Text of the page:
“If we can get an actual user in each of the groups, that’s always ideal,” Annika told me. Because typical projects are on a tight schedule, it’s not always easy for companies to recruit real users in time for the workshop. “The solution is to think about it as early as possible and start a network of users you can reach out to,” she suggests.

“We try to keep our workshops, especially virtual ones, down to 5-10 participants; otherwise, it can get chaotic. Once, we forgot to tell the client and we had 25 people. I was freaking out a bit, but it actually went well because people were respectful.”

On the topic of introductions and icebreakers, Annika told me that we’ll often skip formal introductions because of time constraints. Plus, she says, virtual settings just don’t feel as conducive to the traditional “everyone says their name and a bit about themself”. For in-person workshops, we try to start each session with an icebreaker activity. Again, this works better in person. 

Activity: Persona creation/validation

“Personas don’t necessarily have to be fully fleshed out and detailed,” says Annika. The important things to have in mind are each persona’s basic characteristics, and information about their questions, concerns, needs, desires and jobs to be done in relation to the journey at hand.

If we have the time, we’ll create personas during the workshop, but in practice we typically collect this information beforehand and have the client validate the resulting proto-personas and scenarios before we start.

Activity: User journey mapping 

Next, we want to map out the different steps our personas might take in order to reach their desired outcome. When we do journey mapping we want to learn as much as possible about the website’s audiences and their user journeys so that we can design and build a website that truly helps them achieve their goals. Using Miro, for each persona we’ll fill in cards with what we believe are different steps for our persona to meet their goals: interactions, questions/thoughts, opportunities, and notes.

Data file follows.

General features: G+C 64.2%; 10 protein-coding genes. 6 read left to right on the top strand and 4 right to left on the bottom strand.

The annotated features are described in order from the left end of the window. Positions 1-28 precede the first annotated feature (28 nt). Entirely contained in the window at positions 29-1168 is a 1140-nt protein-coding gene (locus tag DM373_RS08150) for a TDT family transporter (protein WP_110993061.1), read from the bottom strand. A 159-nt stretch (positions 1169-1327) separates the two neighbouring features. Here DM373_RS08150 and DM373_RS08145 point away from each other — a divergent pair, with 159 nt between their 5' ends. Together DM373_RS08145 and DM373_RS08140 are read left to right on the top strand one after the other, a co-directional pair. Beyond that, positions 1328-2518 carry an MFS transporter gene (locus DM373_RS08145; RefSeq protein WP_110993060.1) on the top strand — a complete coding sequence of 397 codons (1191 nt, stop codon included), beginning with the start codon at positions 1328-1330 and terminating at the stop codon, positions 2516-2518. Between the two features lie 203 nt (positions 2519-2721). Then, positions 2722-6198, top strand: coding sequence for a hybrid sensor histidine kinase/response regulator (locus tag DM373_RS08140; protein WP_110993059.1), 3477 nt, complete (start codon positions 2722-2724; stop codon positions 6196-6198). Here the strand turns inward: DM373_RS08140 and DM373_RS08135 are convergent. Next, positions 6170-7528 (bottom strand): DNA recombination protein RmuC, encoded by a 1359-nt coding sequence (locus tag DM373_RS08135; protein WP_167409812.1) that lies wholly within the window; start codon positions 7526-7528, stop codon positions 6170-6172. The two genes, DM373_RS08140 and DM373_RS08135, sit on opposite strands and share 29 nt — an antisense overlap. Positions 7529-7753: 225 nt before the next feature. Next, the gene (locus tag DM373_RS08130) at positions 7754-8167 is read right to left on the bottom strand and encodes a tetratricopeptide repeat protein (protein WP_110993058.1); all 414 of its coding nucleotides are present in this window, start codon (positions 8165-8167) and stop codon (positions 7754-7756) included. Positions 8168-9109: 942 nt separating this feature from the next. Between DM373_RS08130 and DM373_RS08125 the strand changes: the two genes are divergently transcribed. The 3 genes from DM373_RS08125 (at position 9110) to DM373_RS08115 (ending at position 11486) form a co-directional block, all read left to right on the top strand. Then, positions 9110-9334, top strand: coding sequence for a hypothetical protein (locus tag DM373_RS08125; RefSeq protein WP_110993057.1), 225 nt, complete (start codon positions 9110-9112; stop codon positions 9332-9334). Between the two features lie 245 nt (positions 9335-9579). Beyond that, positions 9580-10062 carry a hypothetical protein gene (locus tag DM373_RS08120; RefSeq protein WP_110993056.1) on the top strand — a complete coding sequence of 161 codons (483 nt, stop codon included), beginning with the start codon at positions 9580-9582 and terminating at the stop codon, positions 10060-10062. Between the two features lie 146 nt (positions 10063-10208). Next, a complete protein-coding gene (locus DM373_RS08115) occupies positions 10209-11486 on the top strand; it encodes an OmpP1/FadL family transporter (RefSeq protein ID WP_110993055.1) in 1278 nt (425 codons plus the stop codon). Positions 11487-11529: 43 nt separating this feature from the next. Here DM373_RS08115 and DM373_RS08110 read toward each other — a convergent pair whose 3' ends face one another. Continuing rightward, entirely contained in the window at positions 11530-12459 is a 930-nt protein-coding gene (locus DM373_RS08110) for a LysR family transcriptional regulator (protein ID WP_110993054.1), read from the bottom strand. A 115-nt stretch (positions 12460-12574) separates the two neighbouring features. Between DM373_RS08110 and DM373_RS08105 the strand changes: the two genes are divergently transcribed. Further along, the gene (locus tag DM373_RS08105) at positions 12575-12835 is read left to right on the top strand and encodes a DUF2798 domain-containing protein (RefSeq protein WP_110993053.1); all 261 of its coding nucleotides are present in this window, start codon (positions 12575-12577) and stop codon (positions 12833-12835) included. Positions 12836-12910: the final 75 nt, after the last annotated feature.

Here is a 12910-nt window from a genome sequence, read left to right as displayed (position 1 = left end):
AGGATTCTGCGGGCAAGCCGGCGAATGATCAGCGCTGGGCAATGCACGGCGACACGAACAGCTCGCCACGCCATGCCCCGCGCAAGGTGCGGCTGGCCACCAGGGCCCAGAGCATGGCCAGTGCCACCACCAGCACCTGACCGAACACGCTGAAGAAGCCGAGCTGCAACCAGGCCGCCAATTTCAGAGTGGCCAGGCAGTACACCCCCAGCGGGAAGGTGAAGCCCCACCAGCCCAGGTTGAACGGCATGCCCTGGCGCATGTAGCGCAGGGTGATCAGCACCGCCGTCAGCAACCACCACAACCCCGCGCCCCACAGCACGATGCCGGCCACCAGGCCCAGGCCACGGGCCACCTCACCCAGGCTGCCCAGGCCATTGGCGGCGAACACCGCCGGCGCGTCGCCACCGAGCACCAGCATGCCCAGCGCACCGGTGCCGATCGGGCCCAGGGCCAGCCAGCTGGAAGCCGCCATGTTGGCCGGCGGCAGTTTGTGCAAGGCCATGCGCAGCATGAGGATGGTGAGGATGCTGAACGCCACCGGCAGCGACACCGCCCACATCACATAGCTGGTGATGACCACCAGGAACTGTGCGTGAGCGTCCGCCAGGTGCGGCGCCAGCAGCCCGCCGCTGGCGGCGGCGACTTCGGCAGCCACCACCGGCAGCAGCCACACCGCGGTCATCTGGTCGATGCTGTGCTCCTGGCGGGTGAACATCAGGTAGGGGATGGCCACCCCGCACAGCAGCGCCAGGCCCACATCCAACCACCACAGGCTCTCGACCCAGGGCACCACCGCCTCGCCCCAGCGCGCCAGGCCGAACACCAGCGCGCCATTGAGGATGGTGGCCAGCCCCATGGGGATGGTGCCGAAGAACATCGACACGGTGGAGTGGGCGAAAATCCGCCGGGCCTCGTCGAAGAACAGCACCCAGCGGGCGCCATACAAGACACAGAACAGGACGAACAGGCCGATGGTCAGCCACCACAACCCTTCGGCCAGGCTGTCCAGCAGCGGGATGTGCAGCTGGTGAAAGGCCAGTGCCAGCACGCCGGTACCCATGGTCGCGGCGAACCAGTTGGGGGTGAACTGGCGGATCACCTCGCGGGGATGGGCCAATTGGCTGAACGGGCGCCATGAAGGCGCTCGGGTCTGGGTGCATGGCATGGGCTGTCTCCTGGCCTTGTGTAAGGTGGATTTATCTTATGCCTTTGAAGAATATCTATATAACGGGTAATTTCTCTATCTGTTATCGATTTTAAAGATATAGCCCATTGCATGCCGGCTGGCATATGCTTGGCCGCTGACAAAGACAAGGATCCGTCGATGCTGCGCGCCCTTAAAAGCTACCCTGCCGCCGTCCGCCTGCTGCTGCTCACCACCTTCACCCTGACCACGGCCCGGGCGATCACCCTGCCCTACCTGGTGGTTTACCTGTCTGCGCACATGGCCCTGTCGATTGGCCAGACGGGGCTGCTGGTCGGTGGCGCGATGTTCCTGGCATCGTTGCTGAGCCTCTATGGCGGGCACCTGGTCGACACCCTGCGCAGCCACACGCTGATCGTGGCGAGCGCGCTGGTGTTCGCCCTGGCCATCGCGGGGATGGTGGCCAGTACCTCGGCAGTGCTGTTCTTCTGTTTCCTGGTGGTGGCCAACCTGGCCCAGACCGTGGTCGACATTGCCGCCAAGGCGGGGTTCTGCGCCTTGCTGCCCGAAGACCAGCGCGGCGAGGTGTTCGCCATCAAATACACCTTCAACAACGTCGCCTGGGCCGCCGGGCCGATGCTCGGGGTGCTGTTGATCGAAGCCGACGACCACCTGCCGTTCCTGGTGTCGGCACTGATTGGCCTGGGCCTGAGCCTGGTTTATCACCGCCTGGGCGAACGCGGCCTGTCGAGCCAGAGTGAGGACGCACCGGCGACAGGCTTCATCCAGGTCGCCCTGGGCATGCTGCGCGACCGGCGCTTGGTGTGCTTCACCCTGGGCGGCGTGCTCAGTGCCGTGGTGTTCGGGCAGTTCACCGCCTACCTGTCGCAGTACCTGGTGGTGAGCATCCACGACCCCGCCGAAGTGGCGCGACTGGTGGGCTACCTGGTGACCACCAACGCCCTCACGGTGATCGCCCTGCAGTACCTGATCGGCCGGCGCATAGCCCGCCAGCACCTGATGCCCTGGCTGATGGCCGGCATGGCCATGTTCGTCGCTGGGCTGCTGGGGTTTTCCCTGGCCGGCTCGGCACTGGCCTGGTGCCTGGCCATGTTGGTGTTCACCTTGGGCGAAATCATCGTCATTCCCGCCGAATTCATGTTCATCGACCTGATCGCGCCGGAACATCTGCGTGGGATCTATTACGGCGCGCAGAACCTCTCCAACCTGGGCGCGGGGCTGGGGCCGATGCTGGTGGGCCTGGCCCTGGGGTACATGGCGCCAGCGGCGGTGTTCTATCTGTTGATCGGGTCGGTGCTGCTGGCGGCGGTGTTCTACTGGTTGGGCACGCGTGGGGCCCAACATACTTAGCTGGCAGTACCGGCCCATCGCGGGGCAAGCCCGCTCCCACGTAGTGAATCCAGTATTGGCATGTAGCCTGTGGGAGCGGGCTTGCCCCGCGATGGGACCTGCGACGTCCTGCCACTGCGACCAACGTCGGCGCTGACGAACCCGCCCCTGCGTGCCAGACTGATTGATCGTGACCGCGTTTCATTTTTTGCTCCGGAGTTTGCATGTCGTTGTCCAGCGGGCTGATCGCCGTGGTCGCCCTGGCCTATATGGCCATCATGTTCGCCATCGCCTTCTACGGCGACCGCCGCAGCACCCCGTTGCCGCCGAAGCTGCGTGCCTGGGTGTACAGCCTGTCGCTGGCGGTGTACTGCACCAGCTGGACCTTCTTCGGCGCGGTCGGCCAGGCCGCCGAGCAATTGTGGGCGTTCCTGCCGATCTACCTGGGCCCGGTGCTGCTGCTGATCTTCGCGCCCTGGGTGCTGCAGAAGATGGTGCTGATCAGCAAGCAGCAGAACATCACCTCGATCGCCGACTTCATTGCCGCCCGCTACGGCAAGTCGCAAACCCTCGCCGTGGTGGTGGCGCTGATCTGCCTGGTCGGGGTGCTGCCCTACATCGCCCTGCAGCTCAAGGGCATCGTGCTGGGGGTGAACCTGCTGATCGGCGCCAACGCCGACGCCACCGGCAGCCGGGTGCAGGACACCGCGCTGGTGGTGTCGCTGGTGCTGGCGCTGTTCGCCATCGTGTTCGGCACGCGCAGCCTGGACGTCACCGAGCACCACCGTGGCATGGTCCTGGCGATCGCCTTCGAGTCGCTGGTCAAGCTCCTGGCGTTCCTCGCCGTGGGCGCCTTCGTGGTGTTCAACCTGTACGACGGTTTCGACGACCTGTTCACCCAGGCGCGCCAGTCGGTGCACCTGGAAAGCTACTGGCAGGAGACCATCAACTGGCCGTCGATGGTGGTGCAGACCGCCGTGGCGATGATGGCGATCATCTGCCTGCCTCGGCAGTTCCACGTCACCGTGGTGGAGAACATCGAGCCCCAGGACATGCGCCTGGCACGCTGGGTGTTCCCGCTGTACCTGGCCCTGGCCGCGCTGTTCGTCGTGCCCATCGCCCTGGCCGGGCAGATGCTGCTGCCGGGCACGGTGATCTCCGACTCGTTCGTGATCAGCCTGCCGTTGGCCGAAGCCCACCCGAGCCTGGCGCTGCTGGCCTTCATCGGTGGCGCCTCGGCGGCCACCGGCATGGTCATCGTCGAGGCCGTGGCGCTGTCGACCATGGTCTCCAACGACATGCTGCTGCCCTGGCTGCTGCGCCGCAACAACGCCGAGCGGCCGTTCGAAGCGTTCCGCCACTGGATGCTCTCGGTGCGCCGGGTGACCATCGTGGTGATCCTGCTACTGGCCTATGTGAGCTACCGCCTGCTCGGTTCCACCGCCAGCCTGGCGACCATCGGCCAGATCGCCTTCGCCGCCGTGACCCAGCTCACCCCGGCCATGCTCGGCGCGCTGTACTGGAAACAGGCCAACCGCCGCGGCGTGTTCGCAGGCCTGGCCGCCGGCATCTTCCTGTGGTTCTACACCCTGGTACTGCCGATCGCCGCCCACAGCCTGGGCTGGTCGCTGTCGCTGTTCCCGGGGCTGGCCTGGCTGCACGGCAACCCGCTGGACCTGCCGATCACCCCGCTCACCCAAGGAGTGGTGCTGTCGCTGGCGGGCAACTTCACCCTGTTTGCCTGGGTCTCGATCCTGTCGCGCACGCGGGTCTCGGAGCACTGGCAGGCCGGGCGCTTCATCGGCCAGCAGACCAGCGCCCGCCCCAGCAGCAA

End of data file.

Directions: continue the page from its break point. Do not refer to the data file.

UX workshop: Journey mapping in Miro

For the notes section, we like to use How-might-we questions, which enable us to think about the different ways to tailor the experience to each step of our persona’s journey.

NN Group has a great article that goes in depth on the concept of How-might-we questions. “To prevent individuals from suggesting their pet solutions, which might have little resemblance to the problems found, construct How-might-we questions that frame the problem(s) for ideation.” Read more here.

What about card sorting?

Card sorting is more complicated because people think of it as a sitemap, but what we’re trying to do is organize content to determine what kind of functionality we have/need. If your project requires card sorting, it’s important to be extremely explicit about the goal of the exercise.

After the workshop

The main steps our team takes once the workshop is over are:

  • Regroup and discuss findings.
  • Create a strategy document where we list top priorities and design opportunities. 
  • Explain the redesign. 

Next, we’ll get to work on the wireframes and sketches!